Wrestling with the credit bureaus: One consumer’s cautionary tale
By Consumers Union on Tuesday, December 6th, 2011
We all know that our credit reports and credit scores can have a huge impact on our lives. They are used to determine whether we can get a loan, and at what price. They can be used to screen us as tenants or even job applicants. And if a credit report has a damaging error on it, that error can be tough to fix.
Red Tape Chronicles featured a story from Tom Tupper, a consumer who found an error on his credit report that the credit bureau refused to remove, even after he sent them a huge stack of evidence to prove that it had made a mistake. TransUnion had listed that Tupper was late on a car loan, but Tupper had the records – including copies of checks, account statements and payoff statements – showing he was fully paid up and on time. He disputed the error and produced the documents, only to be told that his request was denied:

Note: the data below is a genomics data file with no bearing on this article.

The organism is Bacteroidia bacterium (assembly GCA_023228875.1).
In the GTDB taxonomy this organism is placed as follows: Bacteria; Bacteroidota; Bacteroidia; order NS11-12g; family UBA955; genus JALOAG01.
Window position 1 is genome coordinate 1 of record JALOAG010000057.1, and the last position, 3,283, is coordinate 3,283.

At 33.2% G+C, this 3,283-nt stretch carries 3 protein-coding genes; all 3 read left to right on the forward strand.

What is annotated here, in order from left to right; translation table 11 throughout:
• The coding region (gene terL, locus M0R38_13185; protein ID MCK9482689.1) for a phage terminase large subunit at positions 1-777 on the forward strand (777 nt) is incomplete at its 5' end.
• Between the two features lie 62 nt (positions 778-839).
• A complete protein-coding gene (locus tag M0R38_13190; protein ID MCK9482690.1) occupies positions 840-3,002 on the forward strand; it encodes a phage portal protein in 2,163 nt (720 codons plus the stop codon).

“It is really quite appalling when you really think about it,” Tupper said. “When I gave that proof to TU and demanded they remove the incorrect entry, they basically ignored me and sided with the data furnisher… So here is the rub: What’s to stop anyone from reporting anything derogatory about you to a (credit bureau)?”
Eventually, Tupper resolved the problem by going to the lender that had furnished the data to TransUnion and had the lender fix the error. Consumers now have the right to go straight to the furnisher to fix an error – a little-known right that was implemented by the federal government in 2009.
Unfortunately, Tupper’s story is not uncommon. Credit reports can have substantial errors, and those errors can harm your credit score and cause you to be wrongfully denied credit or be offered credit on worse terms. (This is yet another reason why we need a strong, fully-functioning CFPB – the CFPB will have the authority to examine the credit bureaus’ practices, but it needs a permanent director before it can begin its nonbank supervision program. Which is being blocked by a group of Senators.)
Consumers should check their credit scores annually for errors. You can check it for free by going to AnnualCreditReport.com/a>. If you do find and error use these tips to help you fix it.